Rasanah Reviews the Latest Developments in Iran in April 2020



The International Institute for Iranian Studies (Rasanah) has issued its monthly Iran Case File for April 2020. This file reviews the latest developments in the Iranian arena, providing readers interested in Iranian affairs with comprehensive insights and  in-depth analysis on Iran during this month. The file is divided into three main parts: Internal Affairs, Arab Affairs and International Affairs.

At the ideological level within Iran, owing to the influence exercised by clerics within the Iranian political system, there was growing pressure on the government to accelerate the reopening of religious shrines even though there is a high probability of coronavirus infections increasing as a result of this decision.  The Rouhani government wanted to inform the public of the dangerous situation when it released a map showing the regions where the virus is spreading Iran. The map shows  that the cities of Mashhad and Qom  are among the red zone cities.

At the political level, the file discusses the  reactions to the report of the Financial Industry Regulatory Authority which accused the government of embezzling public funds. These allegations of corruption relate to Iran’s volatile exchange rate and the fact that there are multiple prices for the dollar against the local currency. The Rouhani government commented on the report’s accusations saying that  the financial regulatory body focuses only on the government while ignoring the regime’s apparatuses not controlled by the government, allowing them to do whatever they want. This reflects that the Iranian state suffers from a crisis in values more than mismanagement.

On the economic level, the Iranian government presented a financial package to help the Iranian people. For the first time, the Iranian supreme leader approved wealth to be released from the National Development Fund to ease the country’s economic burdens and address the budget deficit. Perhaps the supreme leader’s decision is part of Iran’s quest to obtain a loan from the International Monetary Fund (IMF) which is opposed by the United States. Iran obtaining a loan would weaken the US maximum pressure strategy against Tehran.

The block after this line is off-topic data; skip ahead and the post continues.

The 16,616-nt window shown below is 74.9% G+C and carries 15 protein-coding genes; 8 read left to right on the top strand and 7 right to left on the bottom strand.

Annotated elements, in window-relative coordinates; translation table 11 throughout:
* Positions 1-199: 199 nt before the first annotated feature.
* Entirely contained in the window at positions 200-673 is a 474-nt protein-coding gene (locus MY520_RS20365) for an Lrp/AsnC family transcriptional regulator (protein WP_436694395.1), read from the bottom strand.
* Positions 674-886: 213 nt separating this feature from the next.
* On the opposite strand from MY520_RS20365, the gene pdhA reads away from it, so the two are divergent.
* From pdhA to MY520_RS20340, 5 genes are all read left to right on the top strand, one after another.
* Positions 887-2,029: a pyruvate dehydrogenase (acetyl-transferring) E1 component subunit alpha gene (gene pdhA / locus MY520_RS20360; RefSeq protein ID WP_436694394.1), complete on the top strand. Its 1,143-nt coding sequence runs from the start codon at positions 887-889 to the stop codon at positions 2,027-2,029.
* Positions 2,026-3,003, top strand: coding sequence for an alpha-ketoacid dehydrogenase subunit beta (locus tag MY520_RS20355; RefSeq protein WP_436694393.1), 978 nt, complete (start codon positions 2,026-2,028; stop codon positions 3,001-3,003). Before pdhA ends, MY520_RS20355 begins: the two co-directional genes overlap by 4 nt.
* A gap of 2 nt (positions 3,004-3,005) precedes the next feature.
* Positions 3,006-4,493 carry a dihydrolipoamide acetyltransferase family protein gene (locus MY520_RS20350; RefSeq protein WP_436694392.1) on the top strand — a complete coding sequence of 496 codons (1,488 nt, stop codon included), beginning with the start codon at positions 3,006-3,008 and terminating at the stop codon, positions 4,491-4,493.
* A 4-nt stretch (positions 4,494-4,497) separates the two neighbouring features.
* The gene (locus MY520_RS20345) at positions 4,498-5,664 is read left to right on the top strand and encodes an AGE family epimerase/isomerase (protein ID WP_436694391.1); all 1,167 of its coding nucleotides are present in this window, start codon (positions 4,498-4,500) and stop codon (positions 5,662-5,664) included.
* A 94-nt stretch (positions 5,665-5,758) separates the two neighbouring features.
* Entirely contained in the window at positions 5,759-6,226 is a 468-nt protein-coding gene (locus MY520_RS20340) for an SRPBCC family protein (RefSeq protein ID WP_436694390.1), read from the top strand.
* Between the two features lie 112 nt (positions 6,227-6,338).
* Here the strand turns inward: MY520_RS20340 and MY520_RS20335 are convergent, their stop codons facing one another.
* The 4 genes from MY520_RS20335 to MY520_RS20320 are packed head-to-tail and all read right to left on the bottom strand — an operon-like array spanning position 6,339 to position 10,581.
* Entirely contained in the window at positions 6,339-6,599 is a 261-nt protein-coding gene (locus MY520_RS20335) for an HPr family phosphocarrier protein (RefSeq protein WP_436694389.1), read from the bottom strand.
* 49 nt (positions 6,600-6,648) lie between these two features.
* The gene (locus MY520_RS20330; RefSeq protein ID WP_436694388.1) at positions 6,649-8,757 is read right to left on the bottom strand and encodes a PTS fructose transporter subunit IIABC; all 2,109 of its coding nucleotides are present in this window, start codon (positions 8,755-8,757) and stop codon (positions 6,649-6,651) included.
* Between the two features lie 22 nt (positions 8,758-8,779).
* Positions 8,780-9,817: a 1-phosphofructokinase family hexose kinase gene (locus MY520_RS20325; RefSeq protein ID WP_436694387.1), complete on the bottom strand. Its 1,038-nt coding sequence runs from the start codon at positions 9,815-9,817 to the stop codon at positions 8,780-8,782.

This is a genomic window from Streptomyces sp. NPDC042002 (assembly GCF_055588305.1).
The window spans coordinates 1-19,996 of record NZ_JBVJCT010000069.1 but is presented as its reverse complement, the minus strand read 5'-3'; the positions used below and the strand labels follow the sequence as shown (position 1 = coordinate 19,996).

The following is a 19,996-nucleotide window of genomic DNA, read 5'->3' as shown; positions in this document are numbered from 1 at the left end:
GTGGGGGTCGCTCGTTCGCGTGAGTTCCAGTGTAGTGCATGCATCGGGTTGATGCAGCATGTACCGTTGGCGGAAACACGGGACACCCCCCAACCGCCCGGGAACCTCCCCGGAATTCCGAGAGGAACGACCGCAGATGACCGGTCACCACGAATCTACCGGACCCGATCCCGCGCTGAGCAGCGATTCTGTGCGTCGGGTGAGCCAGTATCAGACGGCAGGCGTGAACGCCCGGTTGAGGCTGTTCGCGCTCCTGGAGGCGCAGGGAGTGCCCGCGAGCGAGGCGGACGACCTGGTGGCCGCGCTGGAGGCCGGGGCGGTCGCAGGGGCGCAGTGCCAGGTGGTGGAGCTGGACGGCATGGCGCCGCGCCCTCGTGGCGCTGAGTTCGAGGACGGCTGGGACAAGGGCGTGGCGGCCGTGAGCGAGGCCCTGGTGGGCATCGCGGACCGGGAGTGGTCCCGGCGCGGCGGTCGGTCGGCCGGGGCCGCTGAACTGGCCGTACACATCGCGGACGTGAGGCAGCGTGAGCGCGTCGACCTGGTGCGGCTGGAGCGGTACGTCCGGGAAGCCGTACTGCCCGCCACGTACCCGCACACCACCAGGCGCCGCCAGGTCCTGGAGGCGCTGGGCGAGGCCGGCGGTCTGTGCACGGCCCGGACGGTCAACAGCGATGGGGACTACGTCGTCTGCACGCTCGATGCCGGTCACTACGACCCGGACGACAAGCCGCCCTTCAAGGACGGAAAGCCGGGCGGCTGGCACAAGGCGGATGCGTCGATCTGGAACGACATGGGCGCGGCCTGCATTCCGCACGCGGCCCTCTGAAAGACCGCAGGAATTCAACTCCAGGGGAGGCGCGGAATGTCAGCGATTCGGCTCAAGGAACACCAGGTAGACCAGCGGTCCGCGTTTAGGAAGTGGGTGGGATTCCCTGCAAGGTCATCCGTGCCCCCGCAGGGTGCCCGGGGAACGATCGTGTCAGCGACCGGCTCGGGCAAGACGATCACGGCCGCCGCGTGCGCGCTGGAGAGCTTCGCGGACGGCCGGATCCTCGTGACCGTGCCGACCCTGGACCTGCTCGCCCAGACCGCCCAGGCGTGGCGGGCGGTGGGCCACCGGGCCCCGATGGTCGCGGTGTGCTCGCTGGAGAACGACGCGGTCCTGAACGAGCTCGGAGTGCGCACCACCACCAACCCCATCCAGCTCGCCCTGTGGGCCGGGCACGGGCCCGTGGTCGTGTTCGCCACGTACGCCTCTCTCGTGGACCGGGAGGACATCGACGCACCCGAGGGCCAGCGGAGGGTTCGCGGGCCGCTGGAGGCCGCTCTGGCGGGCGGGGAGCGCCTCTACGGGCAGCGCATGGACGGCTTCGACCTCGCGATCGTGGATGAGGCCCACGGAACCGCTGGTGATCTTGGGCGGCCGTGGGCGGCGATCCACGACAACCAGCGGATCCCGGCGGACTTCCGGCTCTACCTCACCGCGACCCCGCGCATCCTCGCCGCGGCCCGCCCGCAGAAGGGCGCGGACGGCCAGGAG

On the military level, the file discusses the implications of Iran’s launch of its first military satellite, which uses a domestically made missile. It also sheds light on the US objections as the launch of the satellite constitutes a breach of UN Security Council Resolution 2231— which bans Iran from conducting tests on ballistic missiles which have the potential to carry nuclear warheads.

On the regional level, in particular Iran’s relations with its Arab neighbors,  Tehran is facing the likelihood of having its role diminished in Syria due to the growing role of Russia and the possibility of removing Bashar al-Assad from power. The latter is due to Russia changing its position on al-Assad remaining in power. Russia wants to create a political situation in Syria which allows for the crisis to come to an end.

As for Iraqi affairs, Iran agreed to Mostafa al-Kazemi becoming the prime minster in Iraq despite the fact he is not part of the Iranian camp like the others. But he is not hostile to Tehran and could be a good mediator between Iran and the United States. He is also able to avoid opening   the file related to the weapons possessed by the pro-Iran militias.

As for Yemeni affairs, Iran still provides the Houthis with weapons and rejects any peaceful initiatives. The Houthis have violated consecutive ceasefires announced by the Arab coalition forces in Yemen by increasing the assaults on fronts near Sana’a.

On the international level,  the file discusses how Iran failed in its diplomatic efforts to gain international support to lift the economic sanctions imposed on it by the United States. It has promoted the idea that the US sanctions hinder its efforts to fight coronavirus.  Finally, the file reviews the Putin initiative to create a ‘green corridor’ which aims to facilitate trade exchange among countries hit by US sanctions.

Editorial Team